To develop new business, first spend time reviewing the positive and negative characteristics of your current practice. What do you and your staff do really well? What are you proud of? What makes you different than the pain practice across town? On the other hand, what bothers you about your work? What do you know you could be doing better? What is the most common complaint you hear from patients? This introspection can yield several ideas to utilize in marketing efforts, as well as to identify areas where your practice may not fare as well compared to your local “competition.” A healthy business strategy regularly challenges your staff to leap past stagnant comfort zones. When you are working together in this growth mode your practice will see new business in ways you couldn’t have anticipated, as people notice and are drawn toward success.

Time spent reviewing the competition is also critically important. In this analysis, you’ll ideally be able to identify areas where your services are superior. These areas are your marketing leverage. For example, perhaps, your practice is the only one in the area that offers both interventional pain management modalities and medication management. If your services are comparable to other pain practices, consider your qualifications. Are you the only board-certified specialist in your area? Are your customer service, and/or timeliness of scheduling new patient referral appointments excellent? The act of self-evaluation will help find areas to improve in your practice and this will subsequently increase referrals and your reputation. That said, word-of-mouth will always be the best referral source and the one you have to work the hardest to maintain.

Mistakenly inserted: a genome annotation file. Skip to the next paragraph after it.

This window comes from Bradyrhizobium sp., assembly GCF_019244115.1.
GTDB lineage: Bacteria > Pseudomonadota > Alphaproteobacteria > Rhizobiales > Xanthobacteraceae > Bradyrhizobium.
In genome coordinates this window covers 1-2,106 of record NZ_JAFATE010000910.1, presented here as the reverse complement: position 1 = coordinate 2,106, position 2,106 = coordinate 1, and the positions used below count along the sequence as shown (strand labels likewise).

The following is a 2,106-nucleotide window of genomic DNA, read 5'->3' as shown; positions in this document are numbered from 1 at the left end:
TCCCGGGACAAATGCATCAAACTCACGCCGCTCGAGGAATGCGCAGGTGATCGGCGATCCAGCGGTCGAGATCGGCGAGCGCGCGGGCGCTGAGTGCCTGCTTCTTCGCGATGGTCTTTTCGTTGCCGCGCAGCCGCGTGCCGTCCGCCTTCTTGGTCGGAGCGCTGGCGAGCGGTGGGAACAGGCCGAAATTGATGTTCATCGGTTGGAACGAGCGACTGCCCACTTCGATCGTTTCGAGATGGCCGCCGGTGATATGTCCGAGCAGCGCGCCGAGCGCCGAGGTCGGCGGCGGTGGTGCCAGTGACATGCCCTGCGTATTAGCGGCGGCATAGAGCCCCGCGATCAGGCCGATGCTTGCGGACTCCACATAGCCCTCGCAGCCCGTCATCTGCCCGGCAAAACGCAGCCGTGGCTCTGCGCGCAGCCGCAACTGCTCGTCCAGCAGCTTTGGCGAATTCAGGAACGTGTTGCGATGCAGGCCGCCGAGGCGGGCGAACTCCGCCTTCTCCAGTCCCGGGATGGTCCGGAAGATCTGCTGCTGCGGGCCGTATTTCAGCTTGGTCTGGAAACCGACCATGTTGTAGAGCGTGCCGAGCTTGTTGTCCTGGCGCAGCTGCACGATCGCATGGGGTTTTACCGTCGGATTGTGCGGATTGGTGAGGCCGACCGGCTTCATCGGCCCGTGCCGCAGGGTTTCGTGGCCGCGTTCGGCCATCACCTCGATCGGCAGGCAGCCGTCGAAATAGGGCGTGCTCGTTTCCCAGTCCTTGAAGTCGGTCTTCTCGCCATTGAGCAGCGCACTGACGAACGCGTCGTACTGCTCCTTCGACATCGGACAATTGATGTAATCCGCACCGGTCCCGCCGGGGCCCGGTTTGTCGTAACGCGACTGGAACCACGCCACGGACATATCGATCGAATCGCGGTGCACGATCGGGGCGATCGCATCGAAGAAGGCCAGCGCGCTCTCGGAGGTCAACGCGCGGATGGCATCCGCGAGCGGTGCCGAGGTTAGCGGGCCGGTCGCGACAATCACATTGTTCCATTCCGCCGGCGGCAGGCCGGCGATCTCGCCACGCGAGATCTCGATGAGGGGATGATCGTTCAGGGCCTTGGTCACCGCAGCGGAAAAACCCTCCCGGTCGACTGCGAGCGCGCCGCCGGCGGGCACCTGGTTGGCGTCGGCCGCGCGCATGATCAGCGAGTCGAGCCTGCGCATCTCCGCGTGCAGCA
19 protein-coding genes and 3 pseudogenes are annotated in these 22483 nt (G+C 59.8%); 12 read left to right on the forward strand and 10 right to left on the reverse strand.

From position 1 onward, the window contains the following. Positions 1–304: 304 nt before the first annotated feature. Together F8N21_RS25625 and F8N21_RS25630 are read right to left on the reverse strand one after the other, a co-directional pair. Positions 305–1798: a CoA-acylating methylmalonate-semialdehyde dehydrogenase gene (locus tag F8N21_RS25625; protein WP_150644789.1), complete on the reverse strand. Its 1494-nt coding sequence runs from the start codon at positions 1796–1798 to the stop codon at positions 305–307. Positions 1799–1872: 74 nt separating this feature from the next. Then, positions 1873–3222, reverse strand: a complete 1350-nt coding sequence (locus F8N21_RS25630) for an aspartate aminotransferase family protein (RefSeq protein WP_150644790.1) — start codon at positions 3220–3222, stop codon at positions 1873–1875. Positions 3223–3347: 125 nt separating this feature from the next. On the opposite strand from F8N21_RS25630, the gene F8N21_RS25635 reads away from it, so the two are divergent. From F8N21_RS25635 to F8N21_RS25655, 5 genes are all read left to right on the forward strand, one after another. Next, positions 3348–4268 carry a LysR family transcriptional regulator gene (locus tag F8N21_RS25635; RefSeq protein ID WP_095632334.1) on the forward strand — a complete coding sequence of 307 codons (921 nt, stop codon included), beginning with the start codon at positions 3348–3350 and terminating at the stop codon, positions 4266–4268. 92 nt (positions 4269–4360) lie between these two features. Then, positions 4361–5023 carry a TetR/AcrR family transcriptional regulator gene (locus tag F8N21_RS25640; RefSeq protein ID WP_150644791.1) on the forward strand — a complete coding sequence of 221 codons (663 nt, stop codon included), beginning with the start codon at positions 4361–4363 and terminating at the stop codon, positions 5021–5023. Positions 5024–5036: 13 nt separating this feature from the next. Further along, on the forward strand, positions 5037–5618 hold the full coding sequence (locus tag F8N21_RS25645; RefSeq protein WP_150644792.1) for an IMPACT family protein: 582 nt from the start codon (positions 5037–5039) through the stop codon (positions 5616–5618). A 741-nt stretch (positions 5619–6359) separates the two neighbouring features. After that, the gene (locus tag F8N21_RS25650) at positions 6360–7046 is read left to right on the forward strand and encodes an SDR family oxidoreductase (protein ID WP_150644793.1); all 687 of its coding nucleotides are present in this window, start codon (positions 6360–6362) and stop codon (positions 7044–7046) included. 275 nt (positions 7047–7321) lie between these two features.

If introspection is not your strength, consider asking patients for specific feedback. Patients will be honest about what they do and do not appreciate about your practice. Perhaps the front desk person is impolite – but of course not in front of physician-owner. Perhaps the waiting room bathrooms need to be cleaned more often. Perhaps the wait time is unbearable. These are details the typical physician-owner would not see because you are busy doing what you are great at: practicing medicine. The successful practice must see the forest for the trees. Listening to patients – perhaps through a simple evaluation completed after service – is a great way to gather information to fine-tune your work.